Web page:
New drug gives patient his sight back
Published on March 23, 2022
When Gang Pan first came to Stanford Medicine, he could no longer work or drive and was uncomfortable even venturing out in public because an autoimmune condition had severely restricted his vision and the movement of his eyes.
A condition called thyroid eye disease had caused the soft tissue behind his eyes to swell and push one of his eyeballs to point up and the other to point down, rendering him functionally blind.
"I had to cover my eyes to go outside because they were really scary even just to look at," said Pan, who was seen at the multidisciplinary Thyroid Eye Clinic. "As the swelling got worse, it got to the point where I didn't want to go out at all."
In addition to restricting his eyeballs' movement and creating severe double vision, the inflammation also compressed Pan's optic nerves -- which carry images from the eye back to the brain -- affecting his ability to see and discern colors, and threatening permanent blindness.
But in January 2020, Pan became the first patient with sight-threatening thyroid eye disease to be treated with a newly FDA-approved drug called teprotumumab, or Tepezza. After two IV infusions of the drug, Pan regained the ability to move his eyes and see colors and details of objects from afar.
"We were shocked and so excited," said Stanford Medicine assistant professor of ophthalmology Andrea Kossler, MD, who co-led his treatment team. "We did not expect such a dramatic improvement, especially after just two infusions."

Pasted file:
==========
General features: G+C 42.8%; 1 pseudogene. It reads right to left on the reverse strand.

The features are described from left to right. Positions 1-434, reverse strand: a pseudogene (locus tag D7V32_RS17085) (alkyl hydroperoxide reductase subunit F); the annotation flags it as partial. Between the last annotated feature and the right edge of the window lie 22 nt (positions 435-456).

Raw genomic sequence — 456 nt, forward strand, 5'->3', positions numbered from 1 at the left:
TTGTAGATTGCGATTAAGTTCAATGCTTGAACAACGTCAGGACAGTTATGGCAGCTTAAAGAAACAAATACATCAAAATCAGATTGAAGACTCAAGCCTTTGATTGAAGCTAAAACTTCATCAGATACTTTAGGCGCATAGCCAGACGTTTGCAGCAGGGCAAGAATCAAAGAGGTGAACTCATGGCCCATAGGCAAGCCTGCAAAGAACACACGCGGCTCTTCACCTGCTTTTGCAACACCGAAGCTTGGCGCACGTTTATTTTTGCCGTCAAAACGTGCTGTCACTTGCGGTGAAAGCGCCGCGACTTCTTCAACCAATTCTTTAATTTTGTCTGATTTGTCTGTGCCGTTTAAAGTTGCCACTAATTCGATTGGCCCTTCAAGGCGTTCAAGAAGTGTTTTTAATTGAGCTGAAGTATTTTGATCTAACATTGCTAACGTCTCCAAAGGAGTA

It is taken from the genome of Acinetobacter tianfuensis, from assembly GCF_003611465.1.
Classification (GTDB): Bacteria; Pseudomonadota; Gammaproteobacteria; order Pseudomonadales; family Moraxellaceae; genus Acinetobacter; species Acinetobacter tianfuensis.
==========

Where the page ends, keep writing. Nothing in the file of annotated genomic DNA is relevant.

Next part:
Thyroid eye disease: An unpredictable autoimmune disease
Symptoms of thyroid eye disease range from mild complaints like dry eyes or redness to moderate symptoms like bulging eyes and double vision, all the way to the severe symptoms Pan experienced, which can include blindness.
Studies suggest that the disease affects approximately 16 in 100,000 women and 3 in 100,000 men in the United States.
"Thyroid eye disease is a heterogeneous and unpredictable autoimmune condition," said Kossler.
Prior to 2020, there were no targeted or FDA-approved treatments for thyroid eye disease. Patients with advanced forms of the disease received high doses of steroids or radiation to halt inflammation, but these treatments did not reverse the disfiguring or disabling symptoms already caused. Other patients might have to wait months before becoming eligible for surgery to fix bulging eyeballs, double vision or eyelid changes.